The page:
15. Derrick Martin 2006 (208): D-. Martin was a replacement level corner who got an opportunity to play during the “Secondary-of-Dying-Men” season of 2007. He flashed some skill with a pair of interceptions against the Seahawks, but his season was otherwise a disaster. The next season he played 0 defensive snaps in 4 games. The Ravens traded him before the 2009 season to Green Bay to acquire tackle Tony Moll. It’s been almost 7 years since he was drafted, but he is still just 27 years old.
16. Sammy Williams 1998 (164): D-. The Ravens cut Williams before he played a game for them, but he returned to play 16 games (7 starts) in 2000-01 after a stint with the Chiefs. The Ravens were familiar with who he was because he went to camp and may have been on the 1998 practice squad, so I ascribe some draft value.
17. Derek Anderson 2005 (213): F. The Ravens identified a player with some talent, but he never played a snap for Baltimore. Had the Ravens retained him and he had played well in 2007 as he did for the Browns, they might not have drafted Flacco.
18. Javin Hunter 2002 (206): F. Hunter was a smallish (5’11”) Notre Dame WR who played just the 2002 season with the Ravens. He had 5 receptions, returned 4 kickoffs, and fumbled twice.
19. Cedric Peerman 2009 (185): F. The Ravens didn’t have room for Peerman alongside Le’Ron McClain, Willis McGahee, and Ray Rice. He’s since played for Detroit and Cincinnati with his only contributions coming in 2012 in the form of 370 rushing/receiving yards and 1 TD.
20. Cedric Woodard 2000 (191): F. The Ravens failed to find a spot for him, but he played 4 years for the Seahawks, including 29 starts from 2001-04. This is a case where the talent evaluation was good, but circumstances and/or coaching may have precluded him from contributing in Baltimore. It nonetheless makes him a slightly better pick than the bottom 5.
21. Dexter Daniels 1996 (172): F. He played 4 games for the 1996 Ravens. That’s a lot less than any team would expect from pick 172 today.
22. Wes Pate 2002 (236): F. I can’t imagine why the Ravens thought they needed a QB with both Chris Redman and Jeff Blake on the 2002 roster. They drafted Pate anyway and he would never play an NFL game.
23. Josh Harris 2004 (187): F. Another QB who never played in an NFL game.
24. Steve Lee 1997 (167): F. Never played in an NFL game.
25. Ron Rogers 1998 (154): F. Never played in an NFL game despite being the Ravens’ earliest 6th round selection ever. With compensatory picks, this selection would be early in round 5 today and it would be a bad miss to fire a blank like Rogers.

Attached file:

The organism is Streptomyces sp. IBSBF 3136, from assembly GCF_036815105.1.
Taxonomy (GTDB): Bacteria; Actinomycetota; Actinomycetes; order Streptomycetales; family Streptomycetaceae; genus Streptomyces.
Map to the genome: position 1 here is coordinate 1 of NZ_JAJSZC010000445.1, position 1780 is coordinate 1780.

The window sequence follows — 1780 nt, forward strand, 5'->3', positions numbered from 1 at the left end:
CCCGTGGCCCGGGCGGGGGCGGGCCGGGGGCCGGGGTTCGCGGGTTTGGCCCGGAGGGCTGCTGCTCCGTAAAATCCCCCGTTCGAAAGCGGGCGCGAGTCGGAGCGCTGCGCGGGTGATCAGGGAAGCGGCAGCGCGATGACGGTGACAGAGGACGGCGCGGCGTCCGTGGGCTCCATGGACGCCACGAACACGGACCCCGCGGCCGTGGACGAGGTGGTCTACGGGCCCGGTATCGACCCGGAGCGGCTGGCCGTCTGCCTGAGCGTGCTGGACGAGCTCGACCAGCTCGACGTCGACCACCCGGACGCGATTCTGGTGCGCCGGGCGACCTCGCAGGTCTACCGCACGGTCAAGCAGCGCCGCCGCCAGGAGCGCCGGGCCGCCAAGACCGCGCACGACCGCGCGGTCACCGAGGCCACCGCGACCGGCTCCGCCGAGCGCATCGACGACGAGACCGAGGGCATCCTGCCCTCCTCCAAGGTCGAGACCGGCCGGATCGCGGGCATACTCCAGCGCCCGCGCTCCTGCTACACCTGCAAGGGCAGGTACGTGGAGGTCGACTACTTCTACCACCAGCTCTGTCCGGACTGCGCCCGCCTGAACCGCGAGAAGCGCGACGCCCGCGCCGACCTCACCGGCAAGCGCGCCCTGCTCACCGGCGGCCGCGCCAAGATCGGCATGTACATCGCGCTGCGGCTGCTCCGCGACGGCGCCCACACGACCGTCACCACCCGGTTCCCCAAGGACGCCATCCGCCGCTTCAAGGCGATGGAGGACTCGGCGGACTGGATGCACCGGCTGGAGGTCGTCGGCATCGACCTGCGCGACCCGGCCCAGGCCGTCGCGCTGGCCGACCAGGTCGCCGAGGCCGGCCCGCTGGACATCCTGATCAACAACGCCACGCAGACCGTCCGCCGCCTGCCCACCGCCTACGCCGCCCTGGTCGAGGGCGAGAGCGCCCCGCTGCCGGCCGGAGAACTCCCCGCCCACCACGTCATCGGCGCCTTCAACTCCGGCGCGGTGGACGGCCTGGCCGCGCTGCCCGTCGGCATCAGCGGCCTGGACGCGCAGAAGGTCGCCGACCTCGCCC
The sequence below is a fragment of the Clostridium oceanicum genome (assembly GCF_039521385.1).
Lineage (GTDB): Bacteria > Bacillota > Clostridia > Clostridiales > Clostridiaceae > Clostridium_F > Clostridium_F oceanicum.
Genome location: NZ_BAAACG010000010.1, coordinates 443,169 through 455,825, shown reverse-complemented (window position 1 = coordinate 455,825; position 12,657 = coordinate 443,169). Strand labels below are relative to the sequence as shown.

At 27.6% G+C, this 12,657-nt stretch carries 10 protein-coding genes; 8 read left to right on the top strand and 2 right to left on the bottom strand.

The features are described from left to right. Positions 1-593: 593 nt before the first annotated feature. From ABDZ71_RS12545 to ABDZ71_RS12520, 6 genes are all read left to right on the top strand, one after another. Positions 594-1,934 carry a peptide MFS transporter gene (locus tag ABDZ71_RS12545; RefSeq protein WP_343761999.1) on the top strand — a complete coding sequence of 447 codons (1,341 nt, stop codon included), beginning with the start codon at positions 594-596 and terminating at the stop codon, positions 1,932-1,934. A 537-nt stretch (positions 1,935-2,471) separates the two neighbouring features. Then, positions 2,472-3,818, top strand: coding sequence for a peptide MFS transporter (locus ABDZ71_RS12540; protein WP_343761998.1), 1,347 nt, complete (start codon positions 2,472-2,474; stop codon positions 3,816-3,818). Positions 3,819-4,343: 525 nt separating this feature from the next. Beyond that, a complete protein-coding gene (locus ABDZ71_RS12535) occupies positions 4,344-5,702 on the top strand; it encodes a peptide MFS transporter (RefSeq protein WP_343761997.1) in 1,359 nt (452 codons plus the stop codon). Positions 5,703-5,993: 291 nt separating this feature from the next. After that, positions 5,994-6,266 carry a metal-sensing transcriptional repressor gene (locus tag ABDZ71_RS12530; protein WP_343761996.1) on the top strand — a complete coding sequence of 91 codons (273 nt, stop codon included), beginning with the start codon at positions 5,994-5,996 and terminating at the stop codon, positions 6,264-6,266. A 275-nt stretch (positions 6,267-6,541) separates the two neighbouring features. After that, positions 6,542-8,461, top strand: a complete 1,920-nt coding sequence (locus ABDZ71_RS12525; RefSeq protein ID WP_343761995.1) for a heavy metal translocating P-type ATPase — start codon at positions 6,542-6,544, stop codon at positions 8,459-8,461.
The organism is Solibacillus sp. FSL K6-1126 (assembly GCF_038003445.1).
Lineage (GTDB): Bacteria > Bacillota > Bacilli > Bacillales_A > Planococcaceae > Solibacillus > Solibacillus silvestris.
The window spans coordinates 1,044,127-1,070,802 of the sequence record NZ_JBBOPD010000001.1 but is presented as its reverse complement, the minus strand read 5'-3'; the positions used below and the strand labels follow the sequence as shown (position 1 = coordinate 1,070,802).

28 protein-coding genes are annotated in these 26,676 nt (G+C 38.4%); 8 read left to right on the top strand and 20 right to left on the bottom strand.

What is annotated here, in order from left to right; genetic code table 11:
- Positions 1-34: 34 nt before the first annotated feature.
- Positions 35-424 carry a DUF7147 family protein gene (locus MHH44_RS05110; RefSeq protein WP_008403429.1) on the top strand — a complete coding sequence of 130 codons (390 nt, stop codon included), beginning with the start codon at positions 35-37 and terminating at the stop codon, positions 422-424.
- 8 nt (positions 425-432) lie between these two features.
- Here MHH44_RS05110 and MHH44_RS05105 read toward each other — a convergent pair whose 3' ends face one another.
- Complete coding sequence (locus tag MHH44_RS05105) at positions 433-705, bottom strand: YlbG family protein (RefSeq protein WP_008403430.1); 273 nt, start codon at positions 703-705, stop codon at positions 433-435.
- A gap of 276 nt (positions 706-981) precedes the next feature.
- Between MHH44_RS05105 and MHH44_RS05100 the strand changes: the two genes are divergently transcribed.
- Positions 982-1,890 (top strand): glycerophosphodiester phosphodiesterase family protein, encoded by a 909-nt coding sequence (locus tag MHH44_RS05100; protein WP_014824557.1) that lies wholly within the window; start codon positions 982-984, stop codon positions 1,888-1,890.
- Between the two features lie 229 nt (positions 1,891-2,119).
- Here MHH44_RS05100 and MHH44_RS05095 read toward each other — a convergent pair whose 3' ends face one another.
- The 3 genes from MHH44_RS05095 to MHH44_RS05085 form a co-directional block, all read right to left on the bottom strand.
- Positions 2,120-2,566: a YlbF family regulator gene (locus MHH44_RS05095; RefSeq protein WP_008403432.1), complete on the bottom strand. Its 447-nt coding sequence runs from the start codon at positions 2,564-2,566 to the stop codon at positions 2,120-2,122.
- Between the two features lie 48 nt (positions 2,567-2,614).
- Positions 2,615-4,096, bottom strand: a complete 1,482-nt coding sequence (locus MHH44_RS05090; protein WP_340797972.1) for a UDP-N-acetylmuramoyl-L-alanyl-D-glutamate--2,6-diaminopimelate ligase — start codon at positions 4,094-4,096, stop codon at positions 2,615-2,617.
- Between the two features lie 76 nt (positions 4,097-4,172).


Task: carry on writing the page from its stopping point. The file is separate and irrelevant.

A few things jump out from this list.
- You’ll hear Mike Mayock talk about core special teams players being a priority in rounds 5-7. Despite taking a number of players whose primary opportunity to contribute was on special teams, the Ravens have drafted only 5 non-specialist players who made significant contributions (not to be mistaken with “played some”) on special teams. The Ravens have many more such players from their UDFA acquisitions.
- The Ravens have now tried twice to acquire a developmental tackle in round 6 and both have failed so far.
- The other size-and-shape selections Ozzie has favored in round 6 are big wide receivers (Roe, Moore, Streeter).
- With compensatory selections, it seems like it should be more likely for a sixth round selection to be cut today as opposed to 10-12 years ago, but that hasn’t happened often with the Ravens. Peerman (2009) is the only sixth round selection since 2005 who never played a game for the Ravens.
- The Ravens have drafted 4 developmental QBs in round 6, but have yet to find their equivalent to Tom Brady.
Back to our original question as to the salvage value the Ravens received for dumping Boldin’s salary…
The Ravens’ historical median selection to date is Ramon Harewood (13th of 25 on my list), but because:
- more value comes from a few key players at the top,
- draft information is better these days, and
- Eric DeCosta is more talented than Phil Savage,
I’d place the mean expectation today at a player like Haruki Nakamura.
This is one of a series of articles grading/ranking the Ravens’ historical draft selections. Here are links to the others: